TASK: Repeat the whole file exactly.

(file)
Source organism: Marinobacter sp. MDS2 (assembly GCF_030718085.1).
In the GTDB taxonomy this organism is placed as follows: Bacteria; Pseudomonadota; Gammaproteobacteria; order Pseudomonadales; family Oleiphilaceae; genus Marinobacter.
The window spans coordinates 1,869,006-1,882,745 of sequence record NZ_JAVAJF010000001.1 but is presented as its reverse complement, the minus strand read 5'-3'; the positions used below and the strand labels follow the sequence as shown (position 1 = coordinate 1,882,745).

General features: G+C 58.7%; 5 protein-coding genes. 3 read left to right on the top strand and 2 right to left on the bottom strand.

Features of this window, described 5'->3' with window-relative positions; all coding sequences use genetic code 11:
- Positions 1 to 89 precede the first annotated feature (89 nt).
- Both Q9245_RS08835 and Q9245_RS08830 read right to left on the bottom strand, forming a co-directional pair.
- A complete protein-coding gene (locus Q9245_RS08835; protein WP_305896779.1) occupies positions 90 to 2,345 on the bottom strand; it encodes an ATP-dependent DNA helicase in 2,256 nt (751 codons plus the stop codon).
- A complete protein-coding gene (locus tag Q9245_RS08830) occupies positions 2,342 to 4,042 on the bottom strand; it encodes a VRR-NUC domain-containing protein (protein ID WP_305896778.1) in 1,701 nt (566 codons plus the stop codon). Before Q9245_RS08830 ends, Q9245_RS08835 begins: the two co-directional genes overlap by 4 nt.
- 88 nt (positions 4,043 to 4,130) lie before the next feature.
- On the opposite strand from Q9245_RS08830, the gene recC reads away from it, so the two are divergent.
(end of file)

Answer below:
Source organism: Marinobacter sp. MDS2 (assembly GCF_030718085.1).
In the GTDB taxonomy this organism is placed as follows: Bacteria; Pseudomonadota; Gammaproteobacteria; order Pseudomonadales; family Oleiphilaceae; genus Marinobacter.
The window spans coordinates 1,869,006-1,882,745 of sequence record NZ_JAVAJF010000001.1 but is presented as its reverse complement, the minus strand read 5'-3'; the positions used below and the strand labels follow the sequence as shown (position 1 = coordinate 1,882,745).

General features: G+C 58.7%; 5 protein-coding genes. 3 read left to right on the top strand and 2 right to left on the bottom strand.

Features of this window, described 5'->3' with window-relative positions; all coding sequences use genetic code 11:
- Positions 1 to 89 precede the first annotated feature (89 nt).
- Both Q9245_RS08835 and Q9245_RS08830 read right to left on the bottom strand, forming a co-directional pair.
- A complete protein-coding gene (locus Q9245_RS08835; protein WP_305896779.1) occupies positions 90 to 2,345 on the bottom strand; it encodes an ATP-dependent DNA helicase in 2,256 nt (751 codons plus the stop codon).
- A complete protein-coding gene (locus tag Q9245_RS08830) occupies positions 2,342 to 4,042 on the bottom strand; it encodes a VRR-NUC domain-containing protein (protein ID WP_305896778.1) in 1,701 nt (566 codons plus the stop codon). Before Q9245_RS08830 ends, Q9245_RS08835 begins: the two co-directional genes overlap by 4 nt.
- 88 nt (positions 4,043 to 4,130) lie before the next feature.
- On the opposite strand from Q9245_RS08830, the gene recC reads away from it, so the two are divergent.